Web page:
Rays in good shape behind plate for 2018

While speculation runs rampant about who will play where for the next season, the catching spot, ironically, appears rock solid.

For years, Tampa Bay’s biggest void could be found behind the plate. Heading into the 2018 season, the team has two reliable backstops in and . Not only can they handle the catching duties, but they can also provide a little offense.

Both joined the Rays last season via different paths. Ramos came as a free agent who finished his 2016 season with a right knee injury that required surgery. The subsequent recovery period allowed Tampa Bay to ink Ramos to a below-market two-year, $12.5 million deal.

Ramos did not begin playing for the Rays until June, and slowly but surely, the veteran catcher began to show why he is so valued. In his first season with Tampa Bay, he hit .260 with 11 home runs and 35 RBIs, and he finished strong, hitting .317 with five home runs and 16 RBIs in September.

If the Rays are not in contention by the non-waiver Trade Deadline this season , there should be plenty of suitors standing in line to make a deal for Ramos.

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The Rays acquired Sucre in a trade with the Mariners just before Spring Training last season, and he made the club, primarily because Tampa Bay’s pitchers liked throwing to him. Playing in 63 games, he hit .256 with seven home runs and 29 RBIs.

Span was asked who helped show him the ropes when he was a young player just getting into the Major Leagues.

“Torii Hunter when I was in Minnesota,” Span said. “Michael Cuddyer. Justin Morneau. Those guys were really the ones who taught me how to be a professional. Taught me how to strap it on every day and be ready to play the game. Just honestly, to learn how to be a grinder. It’s a crazy up-and-down season, but just being able to weather the storm more mentally than physically.”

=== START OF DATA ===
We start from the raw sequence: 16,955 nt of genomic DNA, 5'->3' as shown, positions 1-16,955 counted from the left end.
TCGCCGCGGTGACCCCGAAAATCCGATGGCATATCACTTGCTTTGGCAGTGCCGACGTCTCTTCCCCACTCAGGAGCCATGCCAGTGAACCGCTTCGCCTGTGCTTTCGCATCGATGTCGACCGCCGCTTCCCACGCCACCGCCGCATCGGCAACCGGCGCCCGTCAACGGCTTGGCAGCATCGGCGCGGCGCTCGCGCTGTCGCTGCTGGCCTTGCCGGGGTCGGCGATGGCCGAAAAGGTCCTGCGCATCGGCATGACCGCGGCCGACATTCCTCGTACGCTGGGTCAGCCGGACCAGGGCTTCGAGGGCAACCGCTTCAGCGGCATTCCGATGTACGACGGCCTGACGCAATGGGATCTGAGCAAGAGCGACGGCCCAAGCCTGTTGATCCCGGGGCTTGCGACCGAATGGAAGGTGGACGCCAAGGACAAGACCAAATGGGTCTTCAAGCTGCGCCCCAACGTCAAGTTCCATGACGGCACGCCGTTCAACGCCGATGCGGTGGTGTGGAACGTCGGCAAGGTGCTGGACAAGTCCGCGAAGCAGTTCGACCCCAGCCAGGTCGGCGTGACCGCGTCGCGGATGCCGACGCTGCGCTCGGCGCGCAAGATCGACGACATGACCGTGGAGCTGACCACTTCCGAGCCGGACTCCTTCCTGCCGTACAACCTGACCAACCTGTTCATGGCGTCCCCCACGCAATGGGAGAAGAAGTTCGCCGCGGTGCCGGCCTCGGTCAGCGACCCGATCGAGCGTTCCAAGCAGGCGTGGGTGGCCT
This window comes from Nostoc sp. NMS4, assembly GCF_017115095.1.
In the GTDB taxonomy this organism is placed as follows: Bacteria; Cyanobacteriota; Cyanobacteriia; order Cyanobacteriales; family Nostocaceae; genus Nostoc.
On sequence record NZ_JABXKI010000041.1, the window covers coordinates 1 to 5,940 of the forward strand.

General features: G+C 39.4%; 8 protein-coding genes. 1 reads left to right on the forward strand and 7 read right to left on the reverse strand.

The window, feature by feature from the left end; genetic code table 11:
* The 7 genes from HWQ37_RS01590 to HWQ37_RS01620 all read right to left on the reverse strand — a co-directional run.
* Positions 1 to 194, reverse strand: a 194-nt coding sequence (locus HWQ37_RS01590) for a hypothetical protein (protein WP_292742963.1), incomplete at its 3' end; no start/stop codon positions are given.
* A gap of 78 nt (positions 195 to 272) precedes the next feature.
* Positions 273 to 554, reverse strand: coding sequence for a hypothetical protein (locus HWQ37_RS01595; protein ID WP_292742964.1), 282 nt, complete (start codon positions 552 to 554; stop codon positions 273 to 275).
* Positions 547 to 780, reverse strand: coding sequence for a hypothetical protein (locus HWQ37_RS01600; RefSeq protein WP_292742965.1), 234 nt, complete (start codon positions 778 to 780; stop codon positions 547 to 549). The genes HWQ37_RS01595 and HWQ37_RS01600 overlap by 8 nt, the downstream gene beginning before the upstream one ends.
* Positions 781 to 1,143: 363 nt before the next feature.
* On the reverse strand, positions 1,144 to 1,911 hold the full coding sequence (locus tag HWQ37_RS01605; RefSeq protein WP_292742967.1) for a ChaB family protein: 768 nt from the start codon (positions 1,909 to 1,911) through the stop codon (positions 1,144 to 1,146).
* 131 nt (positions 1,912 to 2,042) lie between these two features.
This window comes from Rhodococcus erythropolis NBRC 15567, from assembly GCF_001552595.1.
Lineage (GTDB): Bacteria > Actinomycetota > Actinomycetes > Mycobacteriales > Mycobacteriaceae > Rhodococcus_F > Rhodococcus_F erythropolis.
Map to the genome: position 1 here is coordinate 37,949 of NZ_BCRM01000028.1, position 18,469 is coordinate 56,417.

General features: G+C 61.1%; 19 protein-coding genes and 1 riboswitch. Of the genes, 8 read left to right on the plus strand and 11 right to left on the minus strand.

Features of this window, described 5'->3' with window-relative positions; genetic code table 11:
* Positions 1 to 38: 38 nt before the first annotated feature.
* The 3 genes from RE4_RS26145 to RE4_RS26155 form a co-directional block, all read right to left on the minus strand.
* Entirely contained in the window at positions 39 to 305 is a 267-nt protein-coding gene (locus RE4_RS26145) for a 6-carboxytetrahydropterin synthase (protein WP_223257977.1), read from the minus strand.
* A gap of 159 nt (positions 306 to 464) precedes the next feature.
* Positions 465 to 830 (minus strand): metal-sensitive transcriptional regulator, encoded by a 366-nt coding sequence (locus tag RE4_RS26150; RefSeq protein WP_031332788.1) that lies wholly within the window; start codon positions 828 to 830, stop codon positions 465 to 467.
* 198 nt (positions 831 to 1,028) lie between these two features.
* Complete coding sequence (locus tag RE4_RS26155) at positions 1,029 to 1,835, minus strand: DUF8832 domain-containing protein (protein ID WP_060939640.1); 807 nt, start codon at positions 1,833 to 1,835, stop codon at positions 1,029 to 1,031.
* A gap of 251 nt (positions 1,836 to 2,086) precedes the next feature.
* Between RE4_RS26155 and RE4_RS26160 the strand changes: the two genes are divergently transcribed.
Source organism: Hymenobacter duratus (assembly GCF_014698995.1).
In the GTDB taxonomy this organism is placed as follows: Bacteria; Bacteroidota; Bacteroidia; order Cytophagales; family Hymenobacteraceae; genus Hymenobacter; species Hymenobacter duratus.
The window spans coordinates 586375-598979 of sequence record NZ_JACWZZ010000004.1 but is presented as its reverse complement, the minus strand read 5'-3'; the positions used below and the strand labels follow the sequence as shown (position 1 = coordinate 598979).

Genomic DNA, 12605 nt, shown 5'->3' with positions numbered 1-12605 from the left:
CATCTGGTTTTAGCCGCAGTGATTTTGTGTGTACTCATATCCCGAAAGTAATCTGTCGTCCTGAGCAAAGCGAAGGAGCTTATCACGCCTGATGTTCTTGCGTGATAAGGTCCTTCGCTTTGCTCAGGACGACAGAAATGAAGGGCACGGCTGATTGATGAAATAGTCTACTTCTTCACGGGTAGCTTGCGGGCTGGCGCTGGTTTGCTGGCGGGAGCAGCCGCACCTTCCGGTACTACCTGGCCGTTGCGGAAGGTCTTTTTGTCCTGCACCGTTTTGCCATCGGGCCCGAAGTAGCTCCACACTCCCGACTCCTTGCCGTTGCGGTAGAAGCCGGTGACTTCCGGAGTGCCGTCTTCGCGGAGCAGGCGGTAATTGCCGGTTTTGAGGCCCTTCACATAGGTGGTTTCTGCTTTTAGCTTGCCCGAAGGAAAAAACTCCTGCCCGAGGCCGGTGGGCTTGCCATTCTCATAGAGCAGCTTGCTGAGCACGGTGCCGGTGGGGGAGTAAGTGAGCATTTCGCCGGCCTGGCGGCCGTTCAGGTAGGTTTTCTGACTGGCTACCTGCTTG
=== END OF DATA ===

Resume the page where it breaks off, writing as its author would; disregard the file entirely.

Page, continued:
Span said he’d like to pass along what was passed along to him, particularly how to keep an “even head.”

“You’re going to have a lot of ups and downs,” Span said. “There’s going to be some 0-for-20s, some 0-for-30s, some bad weeks when you can’t buy a win, things aren’t going your way. Just trusting the process.

“Come in every day with the mentality that today is the day when things can be turned around. That’s been the story of my career. More ups than downs, but I think I’ve been able to weather the storm.”

Honeywell didn’t need anybody to tell him what had transpired.

“Right when it happened, I knew what it was,” he said.

Adding frustration to the situation was the way Honeywell was throwing the ball when the injury occurred.

“What I was throwing out there yesterday was some powerful stuff,” Honeywell said. “And that’s the most powerful I’ve been in seven pitches my whole career right there. That’s what frustrates me the most.”

Honeywell spent Thursday afternoon at the office of team orthopedic , who confirmed Honeywell’s suspicion. Though he recommended Tommy John surgery, he told Honeywell he should get a second opinion. Honeywell plans to get the second opinion, even though he’s already made up his mind to have the surgery.

Honeywell said he’s not exactly sure when that surgery will take place, but he added, “I want to get the show on the road. I don’t want to be waiting around. I want to get it done. I want to be ready to go as quick as possible.”

Due to the many off-days early in the season, the Rays plan to use a four-man rotation in April. Included in that rotation are Chris Archer, Blake Snell, and . They will expand to five pitchers in May, which could have been the starting point for Honeywell’s Major League career. That won’t happen now, but Cash said Honeywell has already made his mark within the organization.

“You can look at it a couple of different ways,” Cash said. “I’m looking at it he’s checked off a lot of boxes in his development in the last two years. It could be better now than earlier or even later once he got to the big leagues. He might not see it that way, but for what he’s accomplished the last two years, he should get healthy and pick up where he left off [once he returns].”

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